Lula's latest dodgy friend

As part of what seems like a quest to get in a good photo-op with every one of the world's most despotic leaders before the end of his presidency, Brazilian President Luiz Inacio Lula Da Silva stopped in Equatorial Guinea yesterday for a meeting with President Teodor Obiang Nguema Mbasogo:

Both presidents expressed their agreement to safeguard democratic principles, cooperate against organized crime and to combat other challenges facing both nations. President Obiang was pleased with the support of the Government of Brazil concerning the candidacy of Equatorial Guinea as a full member of the Community of Portuguese Language Countries (CPLP). President Obiang hoped that Equatorial Guinea would become a member of the Community in time for the next CPLP Summit to be held July 2011 in Luanda, Angola.

The two countries issued a Joint Communique, highlighting the good relations that exist between the two and called upon developed countries to "ensure that measures taken to remedy the worldwide economic crisis not affect the economies of developing countries."

As George Ayittey wrote in our most recent print issue, Obiang has been a kind of one-man economic crisis for Equatorial Guinea, having reportedly amassed a personal fortune of over $600 million off his country's massive oil reserves while his country remains one of the poorest in the world. 

Responding to questions about the trip in the Brazilian press, Foreign Minister Celso Amorim replied, "business is business." But al Jazeera's Gabiel Elizondo seems broader aspirations in Lula's recent trips to Africa, which have taken him to an astounding 25 of the continent's 53 countries:

As the clock ticks down on Lula's term as president, it is becoming increasingly clear that he wants to play a large role on the international stage and his frequent trips to Africa as president will probably help shape his post-presidency life

He recently acknowledged this, saying that he will be looking for opportunities to work against poverty and hunger, particularly in Latin America and Africa.....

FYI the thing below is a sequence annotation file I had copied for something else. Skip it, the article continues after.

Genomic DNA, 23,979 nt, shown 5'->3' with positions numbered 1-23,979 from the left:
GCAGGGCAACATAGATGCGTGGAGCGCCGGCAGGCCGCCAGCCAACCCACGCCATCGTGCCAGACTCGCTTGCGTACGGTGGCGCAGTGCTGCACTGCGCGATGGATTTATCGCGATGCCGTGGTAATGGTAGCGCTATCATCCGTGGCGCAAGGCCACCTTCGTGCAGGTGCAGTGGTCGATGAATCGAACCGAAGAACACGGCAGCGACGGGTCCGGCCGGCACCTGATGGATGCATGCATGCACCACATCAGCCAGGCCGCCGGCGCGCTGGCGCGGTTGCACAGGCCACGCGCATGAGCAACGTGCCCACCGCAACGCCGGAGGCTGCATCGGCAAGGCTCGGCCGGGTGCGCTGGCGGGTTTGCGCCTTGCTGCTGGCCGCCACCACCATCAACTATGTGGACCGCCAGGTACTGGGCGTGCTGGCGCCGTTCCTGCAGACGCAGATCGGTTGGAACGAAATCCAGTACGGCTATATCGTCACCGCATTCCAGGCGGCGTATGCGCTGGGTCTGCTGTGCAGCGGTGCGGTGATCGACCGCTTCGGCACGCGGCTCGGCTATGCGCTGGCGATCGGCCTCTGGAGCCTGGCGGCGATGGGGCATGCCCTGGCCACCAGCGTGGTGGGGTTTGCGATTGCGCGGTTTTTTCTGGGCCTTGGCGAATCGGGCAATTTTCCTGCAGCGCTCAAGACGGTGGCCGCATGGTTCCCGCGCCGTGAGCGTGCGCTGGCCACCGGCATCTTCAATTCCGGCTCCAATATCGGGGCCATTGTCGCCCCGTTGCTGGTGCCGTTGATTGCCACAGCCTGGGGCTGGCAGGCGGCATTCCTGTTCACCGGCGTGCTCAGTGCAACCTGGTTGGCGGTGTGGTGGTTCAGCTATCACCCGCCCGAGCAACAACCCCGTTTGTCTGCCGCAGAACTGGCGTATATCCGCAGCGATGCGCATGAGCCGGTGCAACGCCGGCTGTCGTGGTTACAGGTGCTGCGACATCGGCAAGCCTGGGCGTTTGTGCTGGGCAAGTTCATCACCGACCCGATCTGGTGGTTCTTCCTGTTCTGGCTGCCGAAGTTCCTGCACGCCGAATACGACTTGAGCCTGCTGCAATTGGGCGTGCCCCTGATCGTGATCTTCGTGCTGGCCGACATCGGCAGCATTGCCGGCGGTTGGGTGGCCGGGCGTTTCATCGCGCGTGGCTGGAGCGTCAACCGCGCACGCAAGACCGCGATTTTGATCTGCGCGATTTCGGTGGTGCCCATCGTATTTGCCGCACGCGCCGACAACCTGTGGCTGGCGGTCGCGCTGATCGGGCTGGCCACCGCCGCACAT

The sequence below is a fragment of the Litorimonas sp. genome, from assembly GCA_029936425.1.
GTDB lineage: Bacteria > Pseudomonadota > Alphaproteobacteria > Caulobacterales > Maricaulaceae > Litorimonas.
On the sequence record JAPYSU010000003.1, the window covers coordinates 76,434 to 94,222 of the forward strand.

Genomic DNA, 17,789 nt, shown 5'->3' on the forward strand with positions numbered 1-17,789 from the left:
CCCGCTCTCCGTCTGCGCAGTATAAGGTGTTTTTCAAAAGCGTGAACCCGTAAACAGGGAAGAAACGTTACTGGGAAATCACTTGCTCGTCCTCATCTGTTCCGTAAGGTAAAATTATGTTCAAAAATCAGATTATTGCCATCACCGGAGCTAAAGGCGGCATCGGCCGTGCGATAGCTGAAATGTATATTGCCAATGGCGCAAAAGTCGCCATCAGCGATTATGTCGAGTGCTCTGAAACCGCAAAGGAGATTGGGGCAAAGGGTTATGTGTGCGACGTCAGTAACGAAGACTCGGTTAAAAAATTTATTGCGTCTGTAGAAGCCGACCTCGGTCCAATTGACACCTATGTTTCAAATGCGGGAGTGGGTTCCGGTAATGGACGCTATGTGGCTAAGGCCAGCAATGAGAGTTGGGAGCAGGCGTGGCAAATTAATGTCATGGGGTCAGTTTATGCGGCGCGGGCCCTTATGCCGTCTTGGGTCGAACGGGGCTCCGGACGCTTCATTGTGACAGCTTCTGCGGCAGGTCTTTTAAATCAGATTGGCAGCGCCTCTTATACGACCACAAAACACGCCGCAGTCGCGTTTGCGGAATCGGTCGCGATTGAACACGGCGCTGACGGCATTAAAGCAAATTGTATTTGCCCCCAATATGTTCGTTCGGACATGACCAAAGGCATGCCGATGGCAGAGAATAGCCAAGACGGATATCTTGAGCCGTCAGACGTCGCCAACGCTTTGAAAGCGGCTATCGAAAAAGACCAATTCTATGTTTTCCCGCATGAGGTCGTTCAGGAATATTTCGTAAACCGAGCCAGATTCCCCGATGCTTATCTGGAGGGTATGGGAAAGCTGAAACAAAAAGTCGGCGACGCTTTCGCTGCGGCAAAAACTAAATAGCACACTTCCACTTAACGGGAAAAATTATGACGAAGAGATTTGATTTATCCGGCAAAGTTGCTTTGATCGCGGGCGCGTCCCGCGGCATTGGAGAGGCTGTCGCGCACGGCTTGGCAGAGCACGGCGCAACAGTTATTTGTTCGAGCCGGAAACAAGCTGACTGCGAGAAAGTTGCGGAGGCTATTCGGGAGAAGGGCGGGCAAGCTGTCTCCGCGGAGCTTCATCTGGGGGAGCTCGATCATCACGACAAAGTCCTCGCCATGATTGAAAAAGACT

There has been some talk about Lula being a perfect fit to lead the UN's Food and Agricultural Organization (FAO), or to take on a special envoy role with Africa. He most certainly will start a foundation, possibly run by Amorim, his foreign minister.

But, whatever the future might hold for Lula after his presidency expires, it is a good bet it will involve work directly with the African continent - after all, he has an authentic knowledge of the continent like few other non-African leaders.

On the other hand, doing business with leaders like Obiang is not necessarily the best place to start combating African poverty.



More Chavez than Chavez?

Welcome to the ultimate Bolivarian oasis: the 23 de Enero slum -- a veritable hotbed of die-hard chavismo and radical socialism in Caracas. What can you expect to find in this little slice of heaven? Stockpiles of Communist Manifesto, murals depicting Jesus Christ brandishing AK-47's,  and an oddly high number of dogs who will respond to the name "Comrade Mao."

The 100,000 inhabitants, who can see the presidential palace from the hills where they reside, have evidently internalized the image of chavista majesty framed by the sunset: they have adopted the dream of a fully socialist Venezuela -- as espoused by President Hugo Chavez himself -- and set it into motion in their own community.

This chavista neighborhood was named for January 23, 1958, when former president Marcos Perez Jimenez and his military dictatorship were overthrown. Following in the legacy of revolution and radicalism, the town's leftist ways now extend beyond the ubiquitous Che Guevara bandanas and "revolutionary car washes"; in fact, the Caracas slum is actually surpassing Chavez in his most precious goals: advancing socialism and eradicating capitalism. For starters, the inhabitants of "Little Vietnam" (as it has tellingly come to be called) have rejected the devalued bolivar -- which Chavez still struggles to revive -- and circulated little pieces of cardboard as communal currency instead. They plan to use their communal banking system to extend micro-credit and foster economic independence in the future. Meanwhile their residents work on a voluntary basis, and their markets purchase goods solely from nationalized distributors.

The town's ardent support for Chavez's cause has, paradoxically, created a chasm between the president and his most devout followers. After militant groups hailing from 23 de enero claimed responsibility for numerous attacks on Chavez's opponents, the Comandante was forced to distance himself from the very community his leadership brought to fruition. And the vexation goes both ways: leaders from 23 de enero have repeatedly expressed disappointment that Chavez has yet to rid his government of "false socialists." Despite these conflicts, Chavez is ideologically bound to the town; not to mention, he relies upon the increasingly extremist electorate's support to keep his political career afloat.

Looks like Hugo's caught in a bit of a Catch-22 here. Unfortunately for him, 23 de enero shows no sign of slowing down its radical rampage anytime soon:

'Here in 23 de Enero we are committed to take this process to the very end,' said cooperative member Martin Campos, a 38-year-old retired soldier sporting a yellow baseball cap with a red star. 'We are chavistas. Red, very red.'